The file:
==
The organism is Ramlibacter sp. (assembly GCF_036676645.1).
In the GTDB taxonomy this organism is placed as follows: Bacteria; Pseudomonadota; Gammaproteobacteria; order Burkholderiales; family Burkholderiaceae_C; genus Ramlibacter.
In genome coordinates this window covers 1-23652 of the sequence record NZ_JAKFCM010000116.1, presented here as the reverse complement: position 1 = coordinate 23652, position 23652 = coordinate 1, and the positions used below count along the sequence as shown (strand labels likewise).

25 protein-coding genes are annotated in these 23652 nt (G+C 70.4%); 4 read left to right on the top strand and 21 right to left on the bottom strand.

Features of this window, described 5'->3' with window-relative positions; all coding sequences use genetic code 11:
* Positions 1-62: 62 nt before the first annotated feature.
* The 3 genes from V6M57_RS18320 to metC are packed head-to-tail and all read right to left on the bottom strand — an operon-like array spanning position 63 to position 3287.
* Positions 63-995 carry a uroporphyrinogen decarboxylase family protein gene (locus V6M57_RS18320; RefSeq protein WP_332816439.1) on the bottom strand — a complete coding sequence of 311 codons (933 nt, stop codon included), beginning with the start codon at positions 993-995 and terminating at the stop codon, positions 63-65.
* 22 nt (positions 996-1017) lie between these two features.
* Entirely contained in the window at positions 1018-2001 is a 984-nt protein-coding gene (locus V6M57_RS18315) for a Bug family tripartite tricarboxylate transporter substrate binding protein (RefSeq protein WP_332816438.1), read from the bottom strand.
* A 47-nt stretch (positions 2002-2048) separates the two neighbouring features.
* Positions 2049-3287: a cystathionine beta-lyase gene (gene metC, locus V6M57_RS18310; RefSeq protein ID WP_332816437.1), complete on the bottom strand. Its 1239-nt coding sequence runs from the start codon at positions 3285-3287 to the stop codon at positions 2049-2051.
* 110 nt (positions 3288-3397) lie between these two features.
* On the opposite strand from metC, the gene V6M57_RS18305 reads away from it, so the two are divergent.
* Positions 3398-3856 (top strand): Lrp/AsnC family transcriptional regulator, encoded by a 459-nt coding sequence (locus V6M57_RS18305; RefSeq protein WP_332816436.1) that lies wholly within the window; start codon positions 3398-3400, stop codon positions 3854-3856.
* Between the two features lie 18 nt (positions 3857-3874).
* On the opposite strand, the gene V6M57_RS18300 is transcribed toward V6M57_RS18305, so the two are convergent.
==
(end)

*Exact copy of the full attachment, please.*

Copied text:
The organism is Ramlibacter sp. (assembly GCF_036676645.1).
In the GTDB taxonomy this organism is placed as follows: Bacteria; Pseudomonadota; Gammaproteobacteria; order Burkholderiales; family Burkholderiaceae_C; genus Ramlibacter.
In genome coordinates this window covers 1-23652 of the sequence record NZ_JAKFCM010000116.1, presented here as the reverse complement: position 1 = coordinate 23652, position 23652 = coordinate 1, and the positions used below count along the sequence as shown (strand labels likewise).

25 protein-coding genes are annotated in these 23652 nt (G+C 70.4%); 4 read left to right on the top strand and 21 right to left on the bottom strand.

Features of this window, described 5'->3' with window-relative positions; all coding sequences use genetic code 11:
* Positions 1-62: 62 nt before the first annotated feature.
* The 3 genes from V6M57_RS18320 to metC are packed head-to-tail and all read right to left on the bottom strand — an operon-like array spanning position 63 to position 3287.
* Positions 63-995 carry a uroporphyrinogen decarboxylase family protein gene (locus V6M57_RS18320; RefSeq protein WP_332816439.1) on the bottom strand — a complete coding sequence of 311 codons (933 nt, stop codon included), beginning with the start codon at positions 993-995 and terminating at the stop codon, positions 63-65.
* 22 nt (positions 996-1017) lie between these two features.
* Entirely contained in the window at positions 1018-2001 is a 984-nt protein-coding gene (locus V6M57_RS18315) for a Bug family tripartite tricarboxylate transporter substrate binding protein (RefSeq protein WP_332816438.1), read from the bottom strand.
* A 47-nt stretch (positions 2002-2048) separates the two neighbouring features.
* Positions 2049-3287: a cystathionine beta-lyase gene (gene metC, locus V6M57_RS18310; RefSeq protein ID WP_332816437.1), complete on the bottom strand. Its 1239-nt coding sequence runs from the start codon at positions 3285-3287 to the stop codon at positions 2049-2051.
* 110 nt (positions 3288-3397) lie between these two features.
* On the opposite strand from metC, the gene V6M57_RS18305 reads away from it, so the two are divergent.
* Positions 3398-3856 (top strand): Lrp/AsnC family transcriptional regulator, encoded by a 459-nt coding sequence (locus V6M57_RS18305; RefSeq protein WP_332816436.1) that lies wholly within the window; start codon positions 3398-3400, stop codon positions 3854-3856.
* Between the two features lie 18 nt (positions 3857-3874).
* On the opposite strand, the gene V6M57_RS18300 is transcribed toward V6M57_RS18305, so the two are convergent.